For outsiders, they may misunderstand Buddhist rituals if they only focus on the superficial act without learning the reasons behind. An authentic Buddhist should understand the meaning of the rituals through the principles of Buddhism. We are not just praying soley for the purpose of praying, not just being a vegetarian solely for the purpose of being vegetarian, not just chanting solely for the purpose of chanting; but instead, the main reasons behind areto cultivateour devotion, compassion and wisdom.
It is imprudent to jump to an immediate answer to whether the Buddhists do good things for rewards or not, it depends onthat particular Buddhist’s own mind. As each Buddhist comes from different background, age, region, school, and dharma learning; thus their knowledge on Buddhism principles differs.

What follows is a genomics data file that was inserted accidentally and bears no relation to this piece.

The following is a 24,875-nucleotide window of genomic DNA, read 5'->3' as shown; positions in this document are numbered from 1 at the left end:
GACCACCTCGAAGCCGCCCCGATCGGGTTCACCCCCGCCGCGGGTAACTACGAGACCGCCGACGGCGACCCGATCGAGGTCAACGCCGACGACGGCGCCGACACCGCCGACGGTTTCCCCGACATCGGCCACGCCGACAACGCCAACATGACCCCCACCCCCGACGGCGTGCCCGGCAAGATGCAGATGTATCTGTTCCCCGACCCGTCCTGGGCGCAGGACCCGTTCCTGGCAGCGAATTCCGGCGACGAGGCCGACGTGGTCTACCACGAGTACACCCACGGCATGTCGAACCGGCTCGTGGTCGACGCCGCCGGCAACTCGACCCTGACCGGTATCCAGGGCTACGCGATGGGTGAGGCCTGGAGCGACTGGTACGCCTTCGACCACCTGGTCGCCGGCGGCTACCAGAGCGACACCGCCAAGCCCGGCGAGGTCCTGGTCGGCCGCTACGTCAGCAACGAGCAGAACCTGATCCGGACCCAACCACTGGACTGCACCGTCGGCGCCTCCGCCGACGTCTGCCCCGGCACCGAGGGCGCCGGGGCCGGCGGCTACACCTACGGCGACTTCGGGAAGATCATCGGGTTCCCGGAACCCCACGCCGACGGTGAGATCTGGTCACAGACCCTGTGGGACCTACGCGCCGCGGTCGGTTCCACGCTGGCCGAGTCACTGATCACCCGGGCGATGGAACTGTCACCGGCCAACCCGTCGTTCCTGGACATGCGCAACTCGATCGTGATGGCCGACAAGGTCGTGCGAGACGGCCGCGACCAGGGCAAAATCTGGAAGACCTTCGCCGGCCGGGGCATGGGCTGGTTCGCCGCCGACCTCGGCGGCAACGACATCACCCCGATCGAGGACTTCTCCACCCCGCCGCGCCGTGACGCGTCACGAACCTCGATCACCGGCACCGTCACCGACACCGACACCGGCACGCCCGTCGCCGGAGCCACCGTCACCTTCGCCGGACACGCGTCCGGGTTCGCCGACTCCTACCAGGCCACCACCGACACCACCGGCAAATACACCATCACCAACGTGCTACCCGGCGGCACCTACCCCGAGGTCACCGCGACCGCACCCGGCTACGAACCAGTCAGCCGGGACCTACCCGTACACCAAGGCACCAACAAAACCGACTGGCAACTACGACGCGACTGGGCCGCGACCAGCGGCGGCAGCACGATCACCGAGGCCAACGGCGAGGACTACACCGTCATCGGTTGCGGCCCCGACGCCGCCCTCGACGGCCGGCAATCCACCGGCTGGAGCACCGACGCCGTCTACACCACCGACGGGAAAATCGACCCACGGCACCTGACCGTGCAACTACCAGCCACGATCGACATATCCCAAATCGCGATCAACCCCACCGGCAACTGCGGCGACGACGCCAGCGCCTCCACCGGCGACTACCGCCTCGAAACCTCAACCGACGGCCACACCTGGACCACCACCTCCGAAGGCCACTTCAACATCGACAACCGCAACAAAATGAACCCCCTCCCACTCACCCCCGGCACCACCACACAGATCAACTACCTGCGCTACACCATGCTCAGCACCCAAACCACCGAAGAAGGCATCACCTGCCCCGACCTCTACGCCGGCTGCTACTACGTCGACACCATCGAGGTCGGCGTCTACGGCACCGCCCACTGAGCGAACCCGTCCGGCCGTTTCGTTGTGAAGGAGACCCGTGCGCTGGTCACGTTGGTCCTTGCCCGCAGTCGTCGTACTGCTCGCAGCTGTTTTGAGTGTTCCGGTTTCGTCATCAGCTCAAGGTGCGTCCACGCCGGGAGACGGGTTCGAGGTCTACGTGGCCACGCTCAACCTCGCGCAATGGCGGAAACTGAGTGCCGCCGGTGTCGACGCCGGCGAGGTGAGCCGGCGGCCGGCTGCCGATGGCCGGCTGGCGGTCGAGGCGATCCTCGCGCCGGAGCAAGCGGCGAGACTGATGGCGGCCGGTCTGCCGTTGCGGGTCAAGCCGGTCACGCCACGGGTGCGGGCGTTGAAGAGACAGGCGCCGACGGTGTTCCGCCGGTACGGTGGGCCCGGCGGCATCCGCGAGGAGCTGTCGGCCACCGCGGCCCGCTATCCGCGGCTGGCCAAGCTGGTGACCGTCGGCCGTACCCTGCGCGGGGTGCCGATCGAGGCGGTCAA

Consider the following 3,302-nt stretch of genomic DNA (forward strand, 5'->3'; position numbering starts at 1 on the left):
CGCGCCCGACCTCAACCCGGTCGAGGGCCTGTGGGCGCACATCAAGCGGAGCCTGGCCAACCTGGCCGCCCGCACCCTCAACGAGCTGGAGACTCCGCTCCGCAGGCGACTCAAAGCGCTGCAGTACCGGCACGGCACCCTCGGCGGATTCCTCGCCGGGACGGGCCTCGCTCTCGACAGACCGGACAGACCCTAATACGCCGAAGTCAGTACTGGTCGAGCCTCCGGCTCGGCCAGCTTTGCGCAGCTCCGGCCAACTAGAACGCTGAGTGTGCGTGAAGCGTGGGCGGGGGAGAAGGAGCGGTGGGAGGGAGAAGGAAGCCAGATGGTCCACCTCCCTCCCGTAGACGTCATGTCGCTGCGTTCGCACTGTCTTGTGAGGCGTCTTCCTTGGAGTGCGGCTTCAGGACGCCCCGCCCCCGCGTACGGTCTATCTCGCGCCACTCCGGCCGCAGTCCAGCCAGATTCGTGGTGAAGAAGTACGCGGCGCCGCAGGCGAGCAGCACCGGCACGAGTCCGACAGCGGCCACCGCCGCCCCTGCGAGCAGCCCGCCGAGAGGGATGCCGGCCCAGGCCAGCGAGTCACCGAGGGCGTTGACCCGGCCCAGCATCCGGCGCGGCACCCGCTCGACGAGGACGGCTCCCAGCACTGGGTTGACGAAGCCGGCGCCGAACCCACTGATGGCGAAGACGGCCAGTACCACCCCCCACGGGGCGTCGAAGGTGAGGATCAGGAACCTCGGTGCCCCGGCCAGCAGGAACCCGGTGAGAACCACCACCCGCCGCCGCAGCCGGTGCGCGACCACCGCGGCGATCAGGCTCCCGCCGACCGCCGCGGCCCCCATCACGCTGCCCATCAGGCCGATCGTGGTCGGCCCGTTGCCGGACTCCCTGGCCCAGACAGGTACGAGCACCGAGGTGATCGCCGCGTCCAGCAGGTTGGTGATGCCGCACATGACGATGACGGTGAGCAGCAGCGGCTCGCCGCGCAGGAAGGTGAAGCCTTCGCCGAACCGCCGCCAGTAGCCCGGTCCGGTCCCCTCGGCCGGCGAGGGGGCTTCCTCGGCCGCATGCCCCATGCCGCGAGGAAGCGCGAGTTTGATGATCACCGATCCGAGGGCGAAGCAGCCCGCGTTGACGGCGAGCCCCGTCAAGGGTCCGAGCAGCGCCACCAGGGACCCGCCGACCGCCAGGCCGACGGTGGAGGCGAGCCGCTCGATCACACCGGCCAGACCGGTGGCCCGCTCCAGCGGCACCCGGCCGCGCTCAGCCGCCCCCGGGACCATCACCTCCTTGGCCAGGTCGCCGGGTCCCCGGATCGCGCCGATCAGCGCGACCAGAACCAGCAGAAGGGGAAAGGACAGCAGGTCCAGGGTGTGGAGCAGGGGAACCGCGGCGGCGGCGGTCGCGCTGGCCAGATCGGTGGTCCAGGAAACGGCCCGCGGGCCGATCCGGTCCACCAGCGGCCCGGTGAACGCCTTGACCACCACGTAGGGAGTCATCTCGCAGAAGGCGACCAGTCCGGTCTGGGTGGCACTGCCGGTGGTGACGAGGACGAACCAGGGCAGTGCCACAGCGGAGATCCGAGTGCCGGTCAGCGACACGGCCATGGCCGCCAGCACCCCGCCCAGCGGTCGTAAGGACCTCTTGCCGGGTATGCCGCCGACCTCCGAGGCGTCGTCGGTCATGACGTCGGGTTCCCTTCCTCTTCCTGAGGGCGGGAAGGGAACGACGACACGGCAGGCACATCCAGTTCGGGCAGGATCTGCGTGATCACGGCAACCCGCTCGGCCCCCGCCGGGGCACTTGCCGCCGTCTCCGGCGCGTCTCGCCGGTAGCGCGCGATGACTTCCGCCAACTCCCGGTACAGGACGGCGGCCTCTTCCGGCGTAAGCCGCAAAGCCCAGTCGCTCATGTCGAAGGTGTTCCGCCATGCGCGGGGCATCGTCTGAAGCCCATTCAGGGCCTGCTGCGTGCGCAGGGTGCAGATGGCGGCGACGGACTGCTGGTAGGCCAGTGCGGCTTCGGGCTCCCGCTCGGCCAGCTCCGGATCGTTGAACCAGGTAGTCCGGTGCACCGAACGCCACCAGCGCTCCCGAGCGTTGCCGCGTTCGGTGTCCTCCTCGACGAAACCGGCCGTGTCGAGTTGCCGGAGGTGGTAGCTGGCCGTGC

We can look into the question from the fundamental need of Why we study Buddhism? Let me quote the words of Master Taixu (太虛大師), “Learning from the Buddha is our yardstick only, and our only goal is to become a Buddha.” In short, all Buddha’s teaching is to guide us towards nirvana. It is Buddhism saying that, “There are many expedient practices, but there is only one way to the Nirvana.” In order to adapt to the different capacities of sentient beings, the Lord Buddha used immeasurableteaching methods. For new beginner, the Lord Buddha said one can gain the reward of rebirth as human beings through practicing the five Percepts. One can gain the blessings from the heavens through performing the 10 good deeds. The intention of the Lord Buddha is to attract the mundane beings with conventional rewards first before guiding them to the profound wisdom of Buddhism. The teachingstarts from preventing the disciples doing willful acts, then teaches them to cultivate some wholesome seeds on the holy path step by step. The ultimate goal of the Lord Buddha is that all sentient beings can relieve from sufferings and attain nirvana.